Our 1 1/2 hour train trip from Gare de Nord in Paris to Brussels was easy and uneventful. We were on a long train that split into two in Brussels – one half continuing on to Amsterdam and the other terminating at Brussels. I measured our speed on an iPhone app and for most of the time, we were traveling at just under 300 kms per hour. The countryside was flat wth large fields and little villages dotted across the landscape. In the middle of the trip, we passed through the area of the Somme River and just east of the city of Arras in northern France. This was where my Grandfather fought in WW1. We could see one or two war cemeteries along the way.
At Brussels, we transferred to a local train for the final hour of our trip to Bruges. It left from Platform 11 and pulled in to the station just minutes after we had lugged our bags across from the platform on which our Thalys train had arrived. At Bruges, we had a taxi ride of just over a kilometre to our hotel in the middle of the old town.
The weather was fine although cool. Sunrise is currently at 8.50 am and sunset is at 4.43 pm. So, the days are quite short. We’ve just had the shortest day and there are an impressive eight hours less daylight than on the longest day in June.
After checking in at our hotel (Crowne Plaza) I went for a walk around the town to take some photos in the afternoon light. They turned out to have a much nicer gold tone than I expected. As I was taking them, I was much less confident about capturing the late afternoon light but I am very happy with them.
Bruges’ name probably comes from the Old Dutch for “bridge”: brugga. It was a location of coastal settlement during prehistory and early medieval habitation started in the 9th and 10th century, probably with a fortified settlement and church
Bruges became important due to a tidal inlet that provided access for local commerce. This inlet was then known as the “Golden Inlet”. Bruges received its city charter on 27 July 1128, and new walls and canals were built. In 1089 Bruges became the capital of the County of Flanders. Since about 1050, however, gradual silting had caused the city to lose its direct access to the sea. A storm in 1134, fortunately re-established this access, through the creation of a natural channel.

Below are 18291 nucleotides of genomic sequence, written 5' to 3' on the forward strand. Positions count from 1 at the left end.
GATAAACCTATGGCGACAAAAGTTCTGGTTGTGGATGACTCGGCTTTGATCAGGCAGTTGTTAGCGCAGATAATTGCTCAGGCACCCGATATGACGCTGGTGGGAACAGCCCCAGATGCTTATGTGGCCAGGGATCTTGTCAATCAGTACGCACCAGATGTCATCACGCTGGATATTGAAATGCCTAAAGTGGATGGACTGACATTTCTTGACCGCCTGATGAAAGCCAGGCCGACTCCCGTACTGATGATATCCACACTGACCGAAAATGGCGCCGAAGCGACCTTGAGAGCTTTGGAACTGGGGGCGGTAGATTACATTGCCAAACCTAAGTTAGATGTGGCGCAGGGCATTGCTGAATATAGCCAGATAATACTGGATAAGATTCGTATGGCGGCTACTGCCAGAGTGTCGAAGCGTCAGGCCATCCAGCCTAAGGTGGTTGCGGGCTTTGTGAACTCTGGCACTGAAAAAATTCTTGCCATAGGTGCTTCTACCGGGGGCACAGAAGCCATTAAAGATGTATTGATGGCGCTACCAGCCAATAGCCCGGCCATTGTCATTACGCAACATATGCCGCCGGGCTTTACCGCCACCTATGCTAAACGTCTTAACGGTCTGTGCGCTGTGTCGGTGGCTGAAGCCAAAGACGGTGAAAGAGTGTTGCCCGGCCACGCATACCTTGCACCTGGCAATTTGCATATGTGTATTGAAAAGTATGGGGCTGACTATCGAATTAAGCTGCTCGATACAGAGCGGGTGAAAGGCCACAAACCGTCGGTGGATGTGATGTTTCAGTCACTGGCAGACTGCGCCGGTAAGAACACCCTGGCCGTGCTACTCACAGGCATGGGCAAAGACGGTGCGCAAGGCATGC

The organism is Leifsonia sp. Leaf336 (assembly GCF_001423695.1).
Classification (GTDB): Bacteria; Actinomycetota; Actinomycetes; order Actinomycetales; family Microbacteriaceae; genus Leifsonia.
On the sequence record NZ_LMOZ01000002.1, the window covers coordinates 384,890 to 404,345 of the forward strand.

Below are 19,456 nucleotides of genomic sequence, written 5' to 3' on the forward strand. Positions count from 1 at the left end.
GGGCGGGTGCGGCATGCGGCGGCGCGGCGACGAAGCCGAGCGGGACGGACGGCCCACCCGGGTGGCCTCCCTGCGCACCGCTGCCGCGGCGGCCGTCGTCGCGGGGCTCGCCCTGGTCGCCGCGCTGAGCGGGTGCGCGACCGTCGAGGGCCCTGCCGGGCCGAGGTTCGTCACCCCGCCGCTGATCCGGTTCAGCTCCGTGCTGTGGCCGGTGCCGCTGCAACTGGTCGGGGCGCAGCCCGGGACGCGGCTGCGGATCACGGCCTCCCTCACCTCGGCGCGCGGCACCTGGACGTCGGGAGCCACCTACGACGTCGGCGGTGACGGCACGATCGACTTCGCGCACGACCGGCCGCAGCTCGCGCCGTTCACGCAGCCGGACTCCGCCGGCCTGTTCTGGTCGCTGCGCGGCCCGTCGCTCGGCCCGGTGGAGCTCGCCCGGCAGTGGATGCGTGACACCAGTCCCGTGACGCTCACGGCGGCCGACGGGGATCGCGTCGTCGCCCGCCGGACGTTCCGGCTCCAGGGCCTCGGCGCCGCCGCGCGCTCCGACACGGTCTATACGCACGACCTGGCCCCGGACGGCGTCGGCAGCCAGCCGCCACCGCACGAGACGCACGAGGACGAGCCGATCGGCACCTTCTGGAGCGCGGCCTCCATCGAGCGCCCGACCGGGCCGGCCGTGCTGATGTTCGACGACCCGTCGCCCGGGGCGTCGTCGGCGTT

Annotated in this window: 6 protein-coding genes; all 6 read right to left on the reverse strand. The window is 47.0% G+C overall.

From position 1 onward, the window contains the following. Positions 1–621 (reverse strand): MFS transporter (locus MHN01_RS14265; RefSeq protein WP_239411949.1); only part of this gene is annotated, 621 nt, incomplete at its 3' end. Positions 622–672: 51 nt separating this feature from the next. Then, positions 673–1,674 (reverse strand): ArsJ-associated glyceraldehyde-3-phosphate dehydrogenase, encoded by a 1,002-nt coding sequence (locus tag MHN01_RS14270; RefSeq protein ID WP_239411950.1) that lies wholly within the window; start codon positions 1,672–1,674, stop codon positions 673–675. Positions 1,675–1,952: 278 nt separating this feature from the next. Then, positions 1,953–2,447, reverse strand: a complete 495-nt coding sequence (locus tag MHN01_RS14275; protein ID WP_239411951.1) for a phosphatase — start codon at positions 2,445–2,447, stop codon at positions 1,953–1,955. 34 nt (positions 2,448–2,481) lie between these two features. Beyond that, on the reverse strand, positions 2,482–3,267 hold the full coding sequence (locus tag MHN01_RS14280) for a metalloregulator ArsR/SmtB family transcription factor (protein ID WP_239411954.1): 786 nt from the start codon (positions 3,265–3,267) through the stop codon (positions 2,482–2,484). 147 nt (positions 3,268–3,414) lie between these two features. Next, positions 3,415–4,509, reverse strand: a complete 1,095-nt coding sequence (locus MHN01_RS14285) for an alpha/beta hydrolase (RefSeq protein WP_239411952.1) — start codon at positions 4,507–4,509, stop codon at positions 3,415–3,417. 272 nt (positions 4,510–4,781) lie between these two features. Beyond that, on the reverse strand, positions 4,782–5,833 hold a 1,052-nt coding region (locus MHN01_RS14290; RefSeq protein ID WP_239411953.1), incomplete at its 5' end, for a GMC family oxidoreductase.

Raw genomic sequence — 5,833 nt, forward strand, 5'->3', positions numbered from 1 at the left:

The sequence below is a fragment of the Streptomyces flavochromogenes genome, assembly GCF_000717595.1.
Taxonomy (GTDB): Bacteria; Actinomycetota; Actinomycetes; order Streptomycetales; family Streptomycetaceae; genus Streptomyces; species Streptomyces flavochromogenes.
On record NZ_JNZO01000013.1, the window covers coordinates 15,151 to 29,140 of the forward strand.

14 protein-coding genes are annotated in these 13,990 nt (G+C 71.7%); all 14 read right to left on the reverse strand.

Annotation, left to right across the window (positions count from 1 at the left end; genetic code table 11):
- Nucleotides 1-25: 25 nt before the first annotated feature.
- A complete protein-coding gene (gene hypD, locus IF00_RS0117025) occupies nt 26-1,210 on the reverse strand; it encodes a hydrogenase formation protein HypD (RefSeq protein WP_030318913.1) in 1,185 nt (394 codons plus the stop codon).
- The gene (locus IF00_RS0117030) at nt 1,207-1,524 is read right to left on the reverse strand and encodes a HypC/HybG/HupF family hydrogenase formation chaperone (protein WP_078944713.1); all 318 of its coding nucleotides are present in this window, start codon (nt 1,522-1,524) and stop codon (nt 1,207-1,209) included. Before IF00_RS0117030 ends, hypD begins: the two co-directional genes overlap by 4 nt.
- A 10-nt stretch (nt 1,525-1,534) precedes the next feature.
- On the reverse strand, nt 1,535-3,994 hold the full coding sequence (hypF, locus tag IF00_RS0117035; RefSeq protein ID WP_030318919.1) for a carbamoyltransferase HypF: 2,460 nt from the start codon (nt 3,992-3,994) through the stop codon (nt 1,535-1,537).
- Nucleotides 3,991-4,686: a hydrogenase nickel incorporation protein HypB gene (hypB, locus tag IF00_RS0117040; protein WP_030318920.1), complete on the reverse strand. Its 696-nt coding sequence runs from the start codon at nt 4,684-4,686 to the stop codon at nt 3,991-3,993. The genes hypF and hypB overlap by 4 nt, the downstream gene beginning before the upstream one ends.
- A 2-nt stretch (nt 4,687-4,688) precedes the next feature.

Bruges had a strategic location at the crossroads of the northern Hanseatic League trade and the southern trade routes. The city was already included in the circuit of the Flemish and French cloth fairs at the beginning of the 13th century, but when the old system of fairs broke down, the entrepreneurs of Bruges innovated. They developed, or borrowed from Italy, new forms of merchant capitalism, whereby several merchants would share the risks and profits and pool their knowledge of markets.
There was a reawakening of town life in the twelfth century, a wool market, a woollens weaving industry, and the market for cloth all profited from the shelter of city walls, where surpluses could be safely accumulated under the patronage of the counts of Flanders. This development opened not only the trade in spices from the Levant, but also advanced commercial and financial techniques and a flood of capital that soon took over the banking of Bruges.
When the Golden Inlet started silting, the Golden Era ended. The city soon fell behind Antwerp as the economic flagship of the Low Countries. During the 17th century, the lace industry took off, and various efforts to bring back the glorious past were made. In the last half of the 19th century, Bruges became one of the world’s first tourist destinations attracting wealthy British and French tourists. In World War I German forces occupied Bruges but the city suffered virtually no damage and was liberated on 19 October 1918 by the allies. It now attracts some 2 million tourists each year.
After dinner, I wandered through the streets to capture some night images. It took a lot longer than I planned as I got lost in the maze of narrow streets and canals. I was glad that I had my GPS with me on my phone and was able to find a route back to the hotel.
Today was wet with constant light rain. It felt very Christmas-like with the Carillon in the Belfry chiming carols across the old town. The clip-clop of horse’s hooves on the cobble stones as they pulled carriages through the town helped the atmosphere as well. The Christmas market stalls in the main square weren’t quite doing the same roaring trade as yesterday. I think some of the crowds had stayed away because of the weather but that made it easier for hardier folks like ourselves to walk around and take in the stalls. The mulled wine was rather nice and warming. We made a few purchase at the market and in some of the shops surrounding the city square.
It wasn’t much of a day for the cruise bloat operators on the canals and I suspect that the passengers saw very little of the sights along the way.
Each afternoon, Santa walks around the nearby streets ringing his bell and giving sweets away to the children. Here he is waving at Audrey and Violet in their second floor hotel window. He’s one of then best dressed Santas that we have ever seen! What a great beard!
Tomorrow, Christmas Eve, is forecast to be fine but cold. We’ll see if we can get further around the town in the better weather that may be on offer.